Andor tries to make us care about Cassian Andor by delving into his past, and that means flashbacks. That’s right; Andor’s narrative is structured so that almost every episode is interspersed between what happens in the present and flashbacks to Cassian Andor’s childhood. Obviously, I can’t divulge the details, but it’s not as compelling as it should be. In fact, every time a flashback starts, I just want to get back to the present storyline as soon as possible. There’s nothing immediately engrossing about the flashbacks, and that slots into the biggest issue of Andor.

I know fans have been complaining that six or less than 10 episodes per season are not enough for a Star Wars series. Unfortunately, a 12-episode series doesn’t seem to be any better. Granted, Disney+ only gave us four episodes for the purposes of this review, but that was enough for me to conclude that Andor is much, much slower than any other Star Wars series to date. Compared to The Mandalorian, The Book Of Boba Fett or Obi-Wan Kenobi, it feels like nothing much ever happens in the episodes of Andor. It’s a slow burn.

I’m not kidding about the show’s pacing. There’s hardly any action in the first two episodes, with the first major action scene only happening at the beginning of Episode 1 and the next in Episode 3.

To put it simply, I would say the best analogy is that two or three episodes of Andor (each of which are around 35 to 45 minutes long) are the equivalent of watching one episode of The Mandalorian, The Book Of Boba Fett or Obi-Wan Kenobi. To make matters worse, Andor feels standalone in its first four episodes, with hardly anything in the way of major easter eggs that I could find. This self-contained narrative might be more appealing to newcomers and casual Star Wars fans.

It’s not all bad though. The production value in Andor is through the roof, and it’s clear a lot of resources were poured into this series. The scenes tend to be more gritty and grimy, but a lot of money was clearly poured into making Andor look good. Showrunner Tony Gilroy has invested in impressive wide environmental shots and more, which makes Andor look more cinematic than other live-action Star Wars series such as Obi-Wan Kenobi or The Book Of Boba Fett. Also, thank the Force that we’re getting a variety of settings (forests, cities, etc.) this time around, not just more sand and desert (too much Tatooine is not a good thing). I know many fans have been complaining how setting all the previous shows on desert planets has made the Star Wars universe seem smaller than it should be.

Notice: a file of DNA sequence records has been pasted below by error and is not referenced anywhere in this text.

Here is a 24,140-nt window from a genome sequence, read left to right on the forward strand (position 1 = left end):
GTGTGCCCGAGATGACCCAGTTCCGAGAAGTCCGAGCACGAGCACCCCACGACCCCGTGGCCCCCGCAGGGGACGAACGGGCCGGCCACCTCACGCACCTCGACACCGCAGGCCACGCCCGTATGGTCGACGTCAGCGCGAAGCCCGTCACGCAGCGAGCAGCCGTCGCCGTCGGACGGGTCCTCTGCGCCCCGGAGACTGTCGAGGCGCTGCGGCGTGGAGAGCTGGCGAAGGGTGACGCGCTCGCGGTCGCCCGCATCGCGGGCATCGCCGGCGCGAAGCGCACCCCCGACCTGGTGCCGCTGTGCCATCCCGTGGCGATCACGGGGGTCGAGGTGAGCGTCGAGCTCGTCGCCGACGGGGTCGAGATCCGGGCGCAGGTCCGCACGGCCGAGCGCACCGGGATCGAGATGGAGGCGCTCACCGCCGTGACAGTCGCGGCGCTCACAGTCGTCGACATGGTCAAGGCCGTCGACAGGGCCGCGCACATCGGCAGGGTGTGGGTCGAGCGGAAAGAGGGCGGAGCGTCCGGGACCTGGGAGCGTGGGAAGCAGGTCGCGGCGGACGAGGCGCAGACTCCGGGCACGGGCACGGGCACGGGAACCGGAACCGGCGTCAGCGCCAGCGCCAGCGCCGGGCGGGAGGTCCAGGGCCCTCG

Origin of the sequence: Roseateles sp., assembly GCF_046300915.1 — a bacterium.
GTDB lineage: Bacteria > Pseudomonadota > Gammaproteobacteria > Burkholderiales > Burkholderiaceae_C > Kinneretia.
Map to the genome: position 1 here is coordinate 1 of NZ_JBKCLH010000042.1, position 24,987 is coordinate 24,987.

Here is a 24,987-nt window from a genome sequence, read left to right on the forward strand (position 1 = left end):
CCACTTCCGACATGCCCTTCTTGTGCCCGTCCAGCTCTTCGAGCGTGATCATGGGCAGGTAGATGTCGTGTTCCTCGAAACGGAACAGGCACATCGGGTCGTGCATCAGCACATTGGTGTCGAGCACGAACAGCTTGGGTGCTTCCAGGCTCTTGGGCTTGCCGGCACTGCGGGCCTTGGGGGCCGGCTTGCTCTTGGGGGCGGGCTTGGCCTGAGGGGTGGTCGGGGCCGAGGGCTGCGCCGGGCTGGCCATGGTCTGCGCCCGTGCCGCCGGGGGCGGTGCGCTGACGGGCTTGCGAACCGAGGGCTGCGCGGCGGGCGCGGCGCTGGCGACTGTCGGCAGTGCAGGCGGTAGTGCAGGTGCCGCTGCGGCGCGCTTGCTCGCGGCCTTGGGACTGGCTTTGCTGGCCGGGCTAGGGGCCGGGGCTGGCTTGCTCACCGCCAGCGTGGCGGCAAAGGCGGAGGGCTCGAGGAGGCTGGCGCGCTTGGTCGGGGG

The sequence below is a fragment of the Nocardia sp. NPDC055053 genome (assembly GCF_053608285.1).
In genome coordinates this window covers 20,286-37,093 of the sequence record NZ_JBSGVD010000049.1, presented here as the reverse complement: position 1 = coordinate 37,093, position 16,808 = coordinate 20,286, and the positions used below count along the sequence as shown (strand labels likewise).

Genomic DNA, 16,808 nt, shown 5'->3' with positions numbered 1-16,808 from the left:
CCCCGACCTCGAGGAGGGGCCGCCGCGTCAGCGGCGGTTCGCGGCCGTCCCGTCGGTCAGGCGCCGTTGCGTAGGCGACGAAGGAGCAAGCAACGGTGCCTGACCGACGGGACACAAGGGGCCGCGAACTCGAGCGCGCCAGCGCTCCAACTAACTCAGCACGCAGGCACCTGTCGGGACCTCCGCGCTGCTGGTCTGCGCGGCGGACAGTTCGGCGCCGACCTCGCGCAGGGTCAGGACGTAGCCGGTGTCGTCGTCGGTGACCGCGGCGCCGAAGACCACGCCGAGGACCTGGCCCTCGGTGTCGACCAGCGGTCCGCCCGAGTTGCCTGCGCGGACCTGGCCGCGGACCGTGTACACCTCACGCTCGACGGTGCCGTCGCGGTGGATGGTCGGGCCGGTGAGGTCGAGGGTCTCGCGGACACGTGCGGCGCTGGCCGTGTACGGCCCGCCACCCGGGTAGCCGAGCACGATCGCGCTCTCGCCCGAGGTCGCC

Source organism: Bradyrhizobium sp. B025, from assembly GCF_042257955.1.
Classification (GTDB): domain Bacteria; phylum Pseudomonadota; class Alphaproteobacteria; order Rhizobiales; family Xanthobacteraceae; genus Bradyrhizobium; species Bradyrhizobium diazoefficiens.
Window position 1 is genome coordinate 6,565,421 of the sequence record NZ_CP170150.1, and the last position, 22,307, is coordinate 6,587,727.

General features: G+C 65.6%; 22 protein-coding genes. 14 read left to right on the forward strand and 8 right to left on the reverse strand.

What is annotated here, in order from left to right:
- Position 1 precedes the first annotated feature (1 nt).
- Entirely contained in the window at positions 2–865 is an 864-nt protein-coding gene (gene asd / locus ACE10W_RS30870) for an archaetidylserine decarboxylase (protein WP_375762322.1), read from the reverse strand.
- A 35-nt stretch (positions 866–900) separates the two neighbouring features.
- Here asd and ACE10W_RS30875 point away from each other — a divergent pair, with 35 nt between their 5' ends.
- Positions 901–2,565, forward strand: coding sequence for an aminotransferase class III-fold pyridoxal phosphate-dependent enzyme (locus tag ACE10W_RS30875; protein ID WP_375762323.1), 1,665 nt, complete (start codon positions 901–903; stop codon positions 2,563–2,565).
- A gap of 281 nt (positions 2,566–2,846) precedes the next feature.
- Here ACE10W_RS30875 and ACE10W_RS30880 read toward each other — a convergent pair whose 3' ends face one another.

It’s Andor, Not Endor

Simply put, Andor is unlike any previous Star Wars series. It doesn’t focus on the Force or the Jedi, and there aren’t many aliens or stuff that we normally associate with the Star Wars franchise. Instead, it’s Star Wars at its most grounded and gritty. Still, I think it does have some merits in fleshing out some of the less-explored parts of Star Wars canon, but it’s too early to say for sure with only four episodes.

The problem is that will even the hardcore Star Wars fans stay long enough in Andor’s 12-episode first season to see the full vision of the showrunners, or whatever it turns out to be?

So far, I really don’t see how Andor can justify its own existence, especially with there being so many more potential Star Wars spinoffs more deserving of getting made rather than one that focuses on a character that was introduced and killed in a single movie, and one that some Star Wars fans might not even remember the full name of.

As a Star Wars fan myself, I really hope that it continues to improve and be better in the rest of its first season.


We received early screeners of Andor courtesy of Disney+ Hotstar Malaysia. The first three episodes of Andor are slated to premiere on 21 September 2022 on Disney+ Hotstar Malaysia, with new episodes every subsequent Wednesday.